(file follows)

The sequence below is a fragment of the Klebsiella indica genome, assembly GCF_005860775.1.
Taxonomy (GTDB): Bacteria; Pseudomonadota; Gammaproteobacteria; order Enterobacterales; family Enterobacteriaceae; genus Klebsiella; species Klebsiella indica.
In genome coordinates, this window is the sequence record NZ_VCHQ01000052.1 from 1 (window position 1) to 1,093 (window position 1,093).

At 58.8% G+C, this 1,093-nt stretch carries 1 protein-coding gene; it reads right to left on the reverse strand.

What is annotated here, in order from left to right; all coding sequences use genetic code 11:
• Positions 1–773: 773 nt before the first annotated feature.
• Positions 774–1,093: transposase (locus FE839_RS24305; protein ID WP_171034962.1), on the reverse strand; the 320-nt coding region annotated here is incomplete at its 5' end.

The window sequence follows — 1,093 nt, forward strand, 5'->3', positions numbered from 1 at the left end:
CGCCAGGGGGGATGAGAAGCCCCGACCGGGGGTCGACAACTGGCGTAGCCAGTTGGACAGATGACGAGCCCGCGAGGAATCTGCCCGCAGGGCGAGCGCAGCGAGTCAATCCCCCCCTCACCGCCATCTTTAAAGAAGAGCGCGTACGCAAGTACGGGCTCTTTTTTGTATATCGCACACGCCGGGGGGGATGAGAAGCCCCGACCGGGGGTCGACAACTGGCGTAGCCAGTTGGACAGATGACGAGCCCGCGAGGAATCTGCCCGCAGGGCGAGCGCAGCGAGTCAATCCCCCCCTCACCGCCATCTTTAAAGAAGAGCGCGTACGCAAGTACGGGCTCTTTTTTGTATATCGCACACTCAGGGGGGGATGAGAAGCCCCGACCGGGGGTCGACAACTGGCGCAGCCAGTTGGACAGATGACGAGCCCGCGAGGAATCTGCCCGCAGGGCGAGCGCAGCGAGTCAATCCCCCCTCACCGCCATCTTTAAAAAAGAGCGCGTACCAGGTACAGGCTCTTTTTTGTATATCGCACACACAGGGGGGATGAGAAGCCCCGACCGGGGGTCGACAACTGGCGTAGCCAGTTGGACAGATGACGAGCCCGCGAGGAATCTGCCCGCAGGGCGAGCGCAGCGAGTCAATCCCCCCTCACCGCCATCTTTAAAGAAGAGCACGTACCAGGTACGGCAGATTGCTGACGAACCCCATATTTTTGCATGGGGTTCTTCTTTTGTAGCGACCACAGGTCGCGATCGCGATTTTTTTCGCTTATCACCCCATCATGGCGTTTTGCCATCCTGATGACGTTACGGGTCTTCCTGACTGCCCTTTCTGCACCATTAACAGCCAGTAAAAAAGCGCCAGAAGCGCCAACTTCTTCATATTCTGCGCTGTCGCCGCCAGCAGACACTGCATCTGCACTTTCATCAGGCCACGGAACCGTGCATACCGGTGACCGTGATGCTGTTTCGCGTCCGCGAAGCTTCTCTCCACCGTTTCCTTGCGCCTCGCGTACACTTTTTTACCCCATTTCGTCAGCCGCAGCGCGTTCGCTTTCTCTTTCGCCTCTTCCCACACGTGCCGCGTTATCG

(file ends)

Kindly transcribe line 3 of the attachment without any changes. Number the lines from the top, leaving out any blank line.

In genome coordinates, this window is the sequence record NZ_VCHQ01000052.1 from 1 (window position 1) to 1,093 (window position 1,093).